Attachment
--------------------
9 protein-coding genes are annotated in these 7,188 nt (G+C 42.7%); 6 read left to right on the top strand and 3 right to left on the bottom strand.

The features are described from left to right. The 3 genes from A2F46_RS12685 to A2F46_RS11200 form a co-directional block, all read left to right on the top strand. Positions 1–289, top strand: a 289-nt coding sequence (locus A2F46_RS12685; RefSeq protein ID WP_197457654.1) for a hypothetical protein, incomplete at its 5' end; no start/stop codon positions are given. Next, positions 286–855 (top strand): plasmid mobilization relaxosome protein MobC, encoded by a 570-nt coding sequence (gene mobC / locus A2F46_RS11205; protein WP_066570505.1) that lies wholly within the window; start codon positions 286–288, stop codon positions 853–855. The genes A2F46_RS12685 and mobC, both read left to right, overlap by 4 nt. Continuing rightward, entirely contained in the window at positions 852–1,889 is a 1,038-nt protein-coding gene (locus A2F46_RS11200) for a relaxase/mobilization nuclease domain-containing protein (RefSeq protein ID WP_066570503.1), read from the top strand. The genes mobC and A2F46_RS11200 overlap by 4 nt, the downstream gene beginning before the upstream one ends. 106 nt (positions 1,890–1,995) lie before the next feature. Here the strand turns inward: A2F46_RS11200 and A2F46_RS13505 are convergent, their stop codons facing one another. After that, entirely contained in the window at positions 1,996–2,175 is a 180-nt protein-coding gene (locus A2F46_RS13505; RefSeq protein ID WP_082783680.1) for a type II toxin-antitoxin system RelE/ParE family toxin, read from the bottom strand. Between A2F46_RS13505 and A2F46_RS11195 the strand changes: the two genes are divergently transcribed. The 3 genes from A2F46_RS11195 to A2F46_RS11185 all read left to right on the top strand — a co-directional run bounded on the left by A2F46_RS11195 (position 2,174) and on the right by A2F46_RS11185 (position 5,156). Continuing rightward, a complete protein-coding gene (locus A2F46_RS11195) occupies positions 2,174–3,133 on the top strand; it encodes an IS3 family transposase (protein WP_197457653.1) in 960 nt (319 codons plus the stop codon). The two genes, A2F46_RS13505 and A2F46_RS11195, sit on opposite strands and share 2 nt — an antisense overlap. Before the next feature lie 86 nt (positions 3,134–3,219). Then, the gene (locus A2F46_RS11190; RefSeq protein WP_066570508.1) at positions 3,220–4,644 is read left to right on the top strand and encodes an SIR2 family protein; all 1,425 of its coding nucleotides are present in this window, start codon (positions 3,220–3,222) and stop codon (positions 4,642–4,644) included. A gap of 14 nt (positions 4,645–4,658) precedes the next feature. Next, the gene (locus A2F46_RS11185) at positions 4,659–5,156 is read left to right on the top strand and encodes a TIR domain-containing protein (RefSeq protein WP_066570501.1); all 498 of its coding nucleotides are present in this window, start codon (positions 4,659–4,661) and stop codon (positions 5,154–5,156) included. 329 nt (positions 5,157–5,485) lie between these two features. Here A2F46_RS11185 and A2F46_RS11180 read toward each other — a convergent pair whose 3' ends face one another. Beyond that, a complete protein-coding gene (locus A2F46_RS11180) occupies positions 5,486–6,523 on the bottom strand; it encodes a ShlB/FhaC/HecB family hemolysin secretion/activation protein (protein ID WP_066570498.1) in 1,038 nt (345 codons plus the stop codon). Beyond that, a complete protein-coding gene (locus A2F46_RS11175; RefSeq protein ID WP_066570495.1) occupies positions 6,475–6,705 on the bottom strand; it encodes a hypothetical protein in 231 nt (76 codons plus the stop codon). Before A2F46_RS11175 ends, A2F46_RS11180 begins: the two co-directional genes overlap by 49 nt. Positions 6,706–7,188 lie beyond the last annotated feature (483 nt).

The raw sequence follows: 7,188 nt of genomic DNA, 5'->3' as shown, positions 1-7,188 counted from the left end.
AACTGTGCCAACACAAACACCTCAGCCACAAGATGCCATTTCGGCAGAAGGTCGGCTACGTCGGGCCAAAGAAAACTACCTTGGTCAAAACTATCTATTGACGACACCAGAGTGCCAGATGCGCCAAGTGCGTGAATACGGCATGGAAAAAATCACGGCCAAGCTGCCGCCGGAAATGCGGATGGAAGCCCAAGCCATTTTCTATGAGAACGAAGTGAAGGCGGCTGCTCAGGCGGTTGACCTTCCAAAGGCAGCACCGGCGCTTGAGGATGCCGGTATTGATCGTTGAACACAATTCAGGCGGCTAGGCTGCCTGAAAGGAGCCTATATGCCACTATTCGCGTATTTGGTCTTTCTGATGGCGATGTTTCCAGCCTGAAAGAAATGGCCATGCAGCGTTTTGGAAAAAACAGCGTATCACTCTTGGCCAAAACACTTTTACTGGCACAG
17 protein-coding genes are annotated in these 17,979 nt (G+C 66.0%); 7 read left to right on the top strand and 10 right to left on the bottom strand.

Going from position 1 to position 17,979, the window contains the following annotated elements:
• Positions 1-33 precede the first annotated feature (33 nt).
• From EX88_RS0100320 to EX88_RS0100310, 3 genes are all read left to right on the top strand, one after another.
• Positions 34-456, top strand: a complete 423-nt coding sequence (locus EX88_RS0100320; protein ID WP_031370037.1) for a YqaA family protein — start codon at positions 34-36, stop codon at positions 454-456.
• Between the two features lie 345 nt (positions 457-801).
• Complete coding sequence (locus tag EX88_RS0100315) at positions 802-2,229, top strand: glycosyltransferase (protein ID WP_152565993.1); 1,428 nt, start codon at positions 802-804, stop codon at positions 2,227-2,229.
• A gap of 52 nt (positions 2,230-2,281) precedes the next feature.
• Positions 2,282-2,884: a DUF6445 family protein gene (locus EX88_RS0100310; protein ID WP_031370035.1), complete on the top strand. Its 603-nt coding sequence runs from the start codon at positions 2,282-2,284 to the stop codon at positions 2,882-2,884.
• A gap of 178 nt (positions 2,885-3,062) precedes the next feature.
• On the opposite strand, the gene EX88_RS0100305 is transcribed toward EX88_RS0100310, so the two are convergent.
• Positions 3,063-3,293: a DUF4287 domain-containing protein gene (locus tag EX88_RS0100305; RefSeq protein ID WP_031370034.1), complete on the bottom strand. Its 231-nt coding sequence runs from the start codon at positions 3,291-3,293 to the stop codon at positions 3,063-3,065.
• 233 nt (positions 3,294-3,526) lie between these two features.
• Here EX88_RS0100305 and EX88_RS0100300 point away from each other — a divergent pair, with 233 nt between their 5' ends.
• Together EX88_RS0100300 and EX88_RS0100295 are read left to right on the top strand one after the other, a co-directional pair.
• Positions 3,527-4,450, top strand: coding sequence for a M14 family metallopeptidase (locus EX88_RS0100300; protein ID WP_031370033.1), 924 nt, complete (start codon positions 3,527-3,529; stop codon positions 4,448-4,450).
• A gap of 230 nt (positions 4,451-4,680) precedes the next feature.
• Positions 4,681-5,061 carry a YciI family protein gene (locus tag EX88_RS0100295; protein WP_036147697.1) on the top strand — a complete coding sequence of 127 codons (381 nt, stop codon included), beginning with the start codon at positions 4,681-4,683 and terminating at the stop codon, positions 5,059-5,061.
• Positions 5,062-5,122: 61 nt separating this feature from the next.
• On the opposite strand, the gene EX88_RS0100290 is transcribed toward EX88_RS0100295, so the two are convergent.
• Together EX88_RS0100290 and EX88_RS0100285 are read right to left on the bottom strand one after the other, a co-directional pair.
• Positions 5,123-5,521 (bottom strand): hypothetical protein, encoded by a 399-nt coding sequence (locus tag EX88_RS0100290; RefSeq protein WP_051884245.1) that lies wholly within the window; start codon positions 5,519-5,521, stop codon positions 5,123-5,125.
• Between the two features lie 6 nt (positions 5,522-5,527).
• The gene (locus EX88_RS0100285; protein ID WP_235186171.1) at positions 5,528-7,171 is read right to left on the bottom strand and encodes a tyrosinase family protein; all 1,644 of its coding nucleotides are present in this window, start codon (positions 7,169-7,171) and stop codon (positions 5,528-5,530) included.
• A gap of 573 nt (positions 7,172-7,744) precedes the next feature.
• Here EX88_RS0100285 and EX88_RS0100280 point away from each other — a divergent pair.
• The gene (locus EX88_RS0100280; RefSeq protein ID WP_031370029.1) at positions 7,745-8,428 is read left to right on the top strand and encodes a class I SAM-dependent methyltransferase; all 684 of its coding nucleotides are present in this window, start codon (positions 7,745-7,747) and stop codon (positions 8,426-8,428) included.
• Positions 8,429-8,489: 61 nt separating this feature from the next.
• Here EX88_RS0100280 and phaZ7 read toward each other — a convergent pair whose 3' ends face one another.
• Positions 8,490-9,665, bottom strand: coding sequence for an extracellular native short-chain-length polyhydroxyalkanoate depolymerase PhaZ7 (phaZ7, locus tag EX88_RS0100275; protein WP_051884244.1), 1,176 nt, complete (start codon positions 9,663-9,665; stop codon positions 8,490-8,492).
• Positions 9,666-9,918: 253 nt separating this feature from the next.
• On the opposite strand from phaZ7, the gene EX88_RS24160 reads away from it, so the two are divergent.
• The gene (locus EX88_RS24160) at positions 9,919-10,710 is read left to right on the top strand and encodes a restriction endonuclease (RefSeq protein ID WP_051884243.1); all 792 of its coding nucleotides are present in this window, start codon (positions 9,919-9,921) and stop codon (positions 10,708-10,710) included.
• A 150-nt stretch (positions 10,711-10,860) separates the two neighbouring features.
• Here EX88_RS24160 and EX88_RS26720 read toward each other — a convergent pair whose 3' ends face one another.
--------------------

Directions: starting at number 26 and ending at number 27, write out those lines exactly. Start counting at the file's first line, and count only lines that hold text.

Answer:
• Positions 5,123-5,521 (bottom strand): hypothetical protein, encoded by a 399-nt coding sequence (locus tag EX88_RS0100290; RefSeq protein WP_051884245.1) that lies wholly within the window; start codon positions 5,519-5,521, stop codon positions 5,123-5,125.
• Between the two features lie 6 nt (positions 5,522-5,527).